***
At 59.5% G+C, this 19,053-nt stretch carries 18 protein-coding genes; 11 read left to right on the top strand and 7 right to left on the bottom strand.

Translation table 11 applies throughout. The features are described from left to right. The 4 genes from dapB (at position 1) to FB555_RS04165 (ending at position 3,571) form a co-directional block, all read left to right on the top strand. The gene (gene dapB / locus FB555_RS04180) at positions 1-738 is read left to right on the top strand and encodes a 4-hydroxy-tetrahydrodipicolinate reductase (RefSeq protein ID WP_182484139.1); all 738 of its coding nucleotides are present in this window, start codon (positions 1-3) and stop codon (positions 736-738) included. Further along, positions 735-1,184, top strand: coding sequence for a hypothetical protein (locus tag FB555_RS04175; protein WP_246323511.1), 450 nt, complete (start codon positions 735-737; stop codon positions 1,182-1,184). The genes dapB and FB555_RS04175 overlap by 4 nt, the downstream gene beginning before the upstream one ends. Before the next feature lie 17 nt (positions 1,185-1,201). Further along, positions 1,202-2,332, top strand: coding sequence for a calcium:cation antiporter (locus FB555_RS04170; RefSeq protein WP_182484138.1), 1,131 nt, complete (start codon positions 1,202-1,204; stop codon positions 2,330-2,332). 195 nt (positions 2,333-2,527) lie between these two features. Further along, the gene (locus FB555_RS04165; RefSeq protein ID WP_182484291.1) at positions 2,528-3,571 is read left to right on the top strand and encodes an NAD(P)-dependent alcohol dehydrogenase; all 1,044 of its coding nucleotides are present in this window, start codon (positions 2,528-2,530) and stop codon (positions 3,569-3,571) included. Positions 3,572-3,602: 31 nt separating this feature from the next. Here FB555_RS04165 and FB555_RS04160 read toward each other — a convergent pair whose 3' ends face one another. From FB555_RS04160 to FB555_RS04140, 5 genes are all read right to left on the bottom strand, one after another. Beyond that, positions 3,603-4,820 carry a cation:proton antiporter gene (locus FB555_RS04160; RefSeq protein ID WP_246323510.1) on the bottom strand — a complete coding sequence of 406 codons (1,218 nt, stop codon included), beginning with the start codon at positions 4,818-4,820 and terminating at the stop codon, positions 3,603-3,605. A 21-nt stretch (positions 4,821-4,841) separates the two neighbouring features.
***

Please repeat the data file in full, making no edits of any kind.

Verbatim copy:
At 59.5% G+C, this 19,053-nt stretch carries 18 protein-coding genes; 11 read left to right on the top strand and 7 right to left on the bottom strand.

Translation table 11 applies throughout. The features are described from left to right. The 4 genes from dapB (at position 1) to FB555_RS04165 (ending at position 3,571) form a co-directional block, all read left to right on the top strand. The gene (gene dapB / locus FB555_RS04180) at positions 1-738 is read left to right on the top strand and encodes a 4-hydroxy-tetrahydrodipicolinate reductase (RefSeq protein ID WP_182484139.1); all 738 of its coding nucleotides are present in this window, start codon (positions 1-3) and stop codon (positions 736-738) included. Further along, positions 735-1,184, top strand: coding sequence for a hypothetical protein (locus tag FB555_RS04175; protein WP_246323511.1), 450 nt, complete (start codon positions 735-737; stop codon positions 1,182-1,184). The genes dapB and FB555_RS04175 overlap by 4 nt, the downstream gene beginning before the upstream one ends. Before the next feature lie 17 nt (positions 1,185-1,201). Further along, positions 1,202-2,332, top strand: coding sequence for a calcium:cation antiporter (locus FB555_RS04170; RefSeq protein WP_182484138.1), 1,131 nt, complete (start codon positions 1,202-1,204; stop codon positions 2,330-2,332). 195 nt (positions 2,333-2,527) lie between these two features. Further along, the gene (locus FB555_RS04165; RefSeq protein ID WP_182484291.1) at positions 2,528-3,571 is read left to right on the top strand and encodes an NAD(P)-dependent alcohol dehydrogenase; all 1,044 of its coding nucleotides are present in this window, start codon (positions 2,528-2,530) and stop codon (positions 3,569-3,571) included. Positions 3,572-3,602: 31 nt separating this feature from the next. Here FB555_RS04165 and FB555_RS04160 read toward each other — a convergent pair whose 3' ends face one another. From FB555_RS04160 to FB555_RS04140, 5 genes are all read right to left on the bottom strand, one after another. Beyond that, positions 3,603-4,820 carry a cation:proton antiporter gene (locus FB555_RS04160; RefSeq protein ID WP_246323510.1) on the bottom strand — a complete coding sequence of 406 codons (1,218 nt, stop codon included), beginning with the start codon at positions 4,818-4,820 and terminating at the stop codon, positions 3,603-3,605. A 21-nt stretch (positions 4,821-4,841) separates the two neighbouring features.